How hyperpartisan outlets outsource provocative stories
Our @DFRLab team recently reported on networks of social media bots available for sale on the Darknet. This week, we continue our investigative series, “Influence for Sale,” which covers the business behind social media manipulation to create fake buzz, with a deep dive into an emerging new industry for freelance writers — hyperpartisan news production. Our research shows how microtasking platforms are mobilizing freelancers around the world to propagate chosen narratives.
Upwork is a microtasking platform, where freelancers around the world can connect with businesses. However, a quick look at the job postings in the freelance writers’ section reveals ubiquitous advertisements for hyperpartisan news outlets.
Writers are promised anywhere between $1.50 and $50 dollars per story with some news outlets expecting up to ten stories a day from each writer.
In terms of partisanship, advertisers require freelancers to be “conversant in conservative/libertarian public policy,” “knowledgeable of conservative and libertarian points of view,” and “pro Trump viewers.” Some outlets are more flexible, advertising that “opportunists are welcome (you don’t actually have to be politically conservative, you just need to be able to explain/write commentary on trending articles in a conservative tone).” Writers are also not required to be in the same country as the publication or that they are writing about.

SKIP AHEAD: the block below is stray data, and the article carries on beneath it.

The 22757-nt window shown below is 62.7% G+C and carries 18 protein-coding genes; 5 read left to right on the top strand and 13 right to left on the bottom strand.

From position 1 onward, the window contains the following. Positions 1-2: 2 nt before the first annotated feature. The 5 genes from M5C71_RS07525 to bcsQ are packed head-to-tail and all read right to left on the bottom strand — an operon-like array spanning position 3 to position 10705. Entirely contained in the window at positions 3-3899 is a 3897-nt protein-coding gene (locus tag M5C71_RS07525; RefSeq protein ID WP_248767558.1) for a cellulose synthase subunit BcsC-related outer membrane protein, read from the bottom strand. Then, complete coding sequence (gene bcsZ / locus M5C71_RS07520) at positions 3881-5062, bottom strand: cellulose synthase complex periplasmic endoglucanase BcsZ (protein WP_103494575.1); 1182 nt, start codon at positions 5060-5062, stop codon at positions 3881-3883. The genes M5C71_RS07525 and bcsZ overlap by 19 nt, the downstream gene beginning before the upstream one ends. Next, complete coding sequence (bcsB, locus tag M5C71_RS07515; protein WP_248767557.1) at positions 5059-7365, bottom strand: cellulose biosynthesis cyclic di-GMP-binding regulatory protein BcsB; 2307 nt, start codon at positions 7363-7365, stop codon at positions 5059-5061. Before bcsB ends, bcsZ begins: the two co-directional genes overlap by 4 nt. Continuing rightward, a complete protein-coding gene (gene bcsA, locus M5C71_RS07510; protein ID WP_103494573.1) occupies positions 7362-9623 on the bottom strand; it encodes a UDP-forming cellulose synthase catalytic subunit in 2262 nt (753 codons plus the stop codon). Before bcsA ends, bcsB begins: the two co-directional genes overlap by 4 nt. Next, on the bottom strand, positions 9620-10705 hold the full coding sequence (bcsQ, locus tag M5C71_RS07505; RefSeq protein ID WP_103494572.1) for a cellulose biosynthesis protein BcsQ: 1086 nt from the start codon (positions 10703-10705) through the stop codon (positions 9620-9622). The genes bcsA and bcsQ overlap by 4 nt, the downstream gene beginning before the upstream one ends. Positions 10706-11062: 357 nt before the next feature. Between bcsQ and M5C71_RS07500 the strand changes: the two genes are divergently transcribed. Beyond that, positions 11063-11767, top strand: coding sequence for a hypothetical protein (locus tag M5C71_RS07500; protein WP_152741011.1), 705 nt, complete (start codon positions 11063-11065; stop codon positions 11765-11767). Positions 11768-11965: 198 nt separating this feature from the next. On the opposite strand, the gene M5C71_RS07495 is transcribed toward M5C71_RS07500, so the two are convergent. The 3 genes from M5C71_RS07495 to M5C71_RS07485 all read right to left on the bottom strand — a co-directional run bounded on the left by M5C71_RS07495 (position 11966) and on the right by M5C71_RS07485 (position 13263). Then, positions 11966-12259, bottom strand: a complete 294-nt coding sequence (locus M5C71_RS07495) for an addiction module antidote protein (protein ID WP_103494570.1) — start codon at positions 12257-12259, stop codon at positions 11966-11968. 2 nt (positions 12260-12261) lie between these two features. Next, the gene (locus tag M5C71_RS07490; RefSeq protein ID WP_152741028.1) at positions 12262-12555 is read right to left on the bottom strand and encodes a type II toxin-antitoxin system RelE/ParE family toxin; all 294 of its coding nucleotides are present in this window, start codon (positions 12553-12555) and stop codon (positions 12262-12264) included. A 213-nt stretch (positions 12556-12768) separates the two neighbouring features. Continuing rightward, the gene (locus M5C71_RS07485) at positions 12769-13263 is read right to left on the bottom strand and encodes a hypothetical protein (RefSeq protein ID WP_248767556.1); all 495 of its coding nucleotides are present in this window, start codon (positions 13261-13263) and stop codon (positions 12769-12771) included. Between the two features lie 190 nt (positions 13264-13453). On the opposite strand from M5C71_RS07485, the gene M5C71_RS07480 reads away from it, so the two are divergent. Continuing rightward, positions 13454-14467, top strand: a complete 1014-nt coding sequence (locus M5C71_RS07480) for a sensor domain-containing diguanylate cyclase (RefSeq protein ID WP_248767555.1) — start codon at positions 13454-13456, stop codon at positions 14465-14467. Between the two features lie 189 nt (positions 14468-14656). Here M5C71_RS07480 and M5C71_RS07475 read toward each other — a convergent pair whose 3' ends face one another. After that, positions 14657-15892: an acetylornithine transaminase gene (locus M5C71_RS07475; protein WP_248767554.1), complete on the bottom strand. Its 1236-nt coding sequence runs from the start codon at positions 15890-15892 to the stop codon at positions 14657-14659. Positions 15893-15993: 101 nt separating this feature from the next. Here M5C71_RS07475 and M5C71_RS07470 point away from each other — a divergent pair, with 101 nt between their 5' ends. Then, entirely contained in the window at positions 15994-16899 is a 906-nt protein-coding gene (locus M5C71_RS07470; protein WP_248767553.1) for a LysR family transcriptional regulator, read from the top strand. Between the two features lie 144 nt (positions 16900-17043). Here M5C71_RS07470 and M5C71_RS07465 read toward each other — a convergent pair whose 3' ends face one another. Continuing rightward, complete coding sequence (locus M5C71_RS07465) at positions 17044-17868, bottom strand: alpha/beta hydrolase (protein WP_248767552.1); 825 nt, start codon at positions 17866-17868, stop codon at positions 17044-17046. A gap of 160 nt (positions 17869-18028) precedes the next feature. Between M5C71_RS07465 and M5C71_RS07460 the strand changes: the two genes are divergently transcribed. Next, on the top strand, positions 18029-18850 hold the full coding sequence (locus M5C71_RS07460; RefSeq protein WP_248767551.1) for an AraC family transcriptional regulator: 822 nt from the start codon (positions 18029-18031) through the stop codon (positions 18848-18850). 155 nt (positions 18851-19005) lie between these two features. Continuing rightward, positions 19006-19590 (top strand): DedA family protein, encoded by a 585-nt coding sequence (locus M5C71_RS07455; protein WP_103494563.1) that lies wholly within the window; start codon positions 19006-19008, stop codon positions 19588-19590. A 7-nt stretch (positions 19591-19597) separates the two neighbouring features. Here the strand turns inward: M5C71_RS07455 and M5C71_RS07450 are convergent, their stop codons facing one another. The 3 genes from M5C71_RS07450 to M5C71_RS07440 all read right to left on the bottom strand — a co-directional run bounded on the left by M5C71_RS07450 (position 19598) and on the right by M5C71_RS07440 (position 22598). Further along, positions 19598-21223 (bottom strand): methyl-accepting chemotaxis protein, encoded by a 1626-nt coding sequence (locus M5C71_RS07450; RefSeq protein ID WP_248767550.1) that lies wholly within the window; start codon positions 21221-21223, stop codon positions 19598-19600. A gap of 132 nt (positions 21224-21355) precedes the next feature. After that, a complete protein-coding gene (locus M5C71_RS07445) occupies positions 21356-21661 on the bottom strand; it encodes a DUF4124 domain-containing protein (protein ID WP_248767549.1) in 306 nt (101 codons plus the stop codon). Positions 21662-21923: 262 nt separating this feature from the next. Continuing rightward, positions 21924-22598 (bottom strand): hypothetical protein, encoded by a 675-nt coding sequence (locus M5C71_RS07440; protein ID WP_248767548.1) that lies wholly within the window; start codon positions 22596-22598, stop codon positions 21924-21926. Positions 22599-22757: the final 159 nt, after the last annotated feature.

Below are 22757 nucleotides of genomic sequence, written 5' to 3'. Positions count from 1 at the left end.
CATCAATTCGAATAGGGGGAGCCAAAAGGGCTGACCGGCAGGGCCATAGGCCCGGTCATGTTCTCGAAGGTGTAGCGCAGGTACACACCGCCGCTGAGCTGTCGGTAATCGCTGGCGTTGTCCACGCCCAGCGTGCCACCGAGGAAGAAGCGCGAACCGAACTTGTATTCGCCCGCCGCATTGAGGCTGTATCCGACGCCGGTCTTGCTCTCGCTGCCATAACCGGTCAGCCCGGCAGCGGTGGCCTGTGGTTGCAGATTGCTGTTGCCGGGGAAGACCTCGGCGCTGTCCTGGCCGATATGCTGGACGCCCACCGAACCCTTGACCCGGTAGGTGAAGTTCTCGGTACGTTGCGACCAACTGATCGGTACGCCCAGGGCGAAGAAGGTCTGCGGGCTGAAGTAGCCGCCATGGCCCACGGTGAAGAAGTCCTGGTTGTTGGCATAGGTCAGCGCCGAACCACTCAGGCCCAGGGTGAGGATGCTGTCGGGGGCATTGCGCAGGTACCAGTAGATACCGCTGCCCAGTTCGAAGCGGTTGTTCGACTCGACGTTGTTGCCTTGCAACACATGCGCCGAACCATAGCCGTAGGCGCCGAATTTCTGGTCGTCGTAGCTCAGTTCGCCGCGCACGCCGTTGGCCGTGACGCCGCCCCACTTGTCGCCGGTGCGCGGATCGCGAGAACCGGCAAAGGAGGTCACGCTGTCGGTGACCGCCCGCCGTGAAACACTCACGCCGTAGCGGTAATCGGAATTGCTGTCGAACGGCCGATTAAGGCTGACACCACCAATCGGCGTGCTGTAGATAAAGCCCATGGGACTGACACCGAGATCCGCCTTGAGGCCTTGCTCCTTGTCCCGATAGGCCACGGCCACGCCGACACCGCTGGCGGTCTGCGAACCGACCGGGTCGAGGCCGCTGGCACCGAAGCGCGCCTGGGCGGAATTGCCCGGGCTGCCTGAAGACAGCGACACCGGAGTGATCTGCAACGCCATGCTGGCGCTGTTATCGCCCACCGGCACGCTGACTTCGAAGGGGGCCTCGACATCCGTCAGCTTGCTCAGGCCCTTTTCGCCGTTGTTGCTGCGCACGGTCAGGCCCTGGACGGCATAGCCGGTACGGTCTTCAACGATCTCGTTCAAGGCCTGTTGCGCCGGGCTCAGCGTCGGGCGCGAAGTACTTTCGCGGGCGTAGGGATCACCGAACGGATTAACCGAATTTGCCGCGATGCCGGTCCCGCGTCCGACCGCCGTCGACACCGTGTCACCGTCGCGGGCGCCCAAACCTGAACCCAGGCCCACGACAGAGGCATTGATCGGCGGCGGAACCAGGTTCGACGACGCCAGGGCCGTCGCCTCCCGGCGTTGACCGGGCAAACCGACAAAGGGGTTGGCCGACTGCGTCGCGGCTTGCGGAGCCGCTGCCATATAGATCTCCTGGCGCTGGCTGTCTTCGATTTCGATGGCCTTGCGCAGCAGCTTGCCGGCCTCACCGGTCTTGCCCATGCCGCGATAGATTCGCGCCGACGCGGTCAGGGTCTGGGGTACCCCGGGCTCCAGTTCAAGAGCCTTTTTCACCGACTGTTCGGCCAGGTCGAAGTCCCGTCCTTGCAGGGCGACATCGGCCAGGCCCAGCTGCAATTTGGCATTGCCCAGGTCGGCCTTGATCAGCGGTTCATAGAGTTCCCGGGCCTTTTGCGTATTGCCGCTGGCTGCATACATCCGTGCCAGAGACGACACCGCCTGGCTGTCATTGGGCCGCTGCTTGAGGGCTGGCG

When it comes to required skills, the news outlets say they expect writers to have previous experience “with sensational titles,” and be a “native English speaker,” while several listings explicitly state that they will not accept “fake news.”
The news outlets expect articles to be short and to “have viral headlines,” “with quotes added from sites like Fox News and other conservative titles,” and “writing style should be like the following sites: conservativepost.com, breitbart.com, conservativetrubute.com, etc.”
Although the majority of ads are looking for conservative news writers, we found three advertisements recruiting liberal writers, indicating a growing challenge of fake news and clickbait headlines penetrating liberal online communities.
This growing industry appears to be international. Recruiters appear to represent several English-speaking countries, among which are the US, Canada, and the UK.
Microtasking appears to have helped hyperpartisan news outlets cut costs down to as low as $1.50 per story. With a news story costing less than a cup of filter coffee at Starbucks, there should be no surprise that hyperpartisan articles are taking over social media feeds and swinging elections around the world.
Donara Barojan is a Digital Forensic Research Associate at the @DFRLab.
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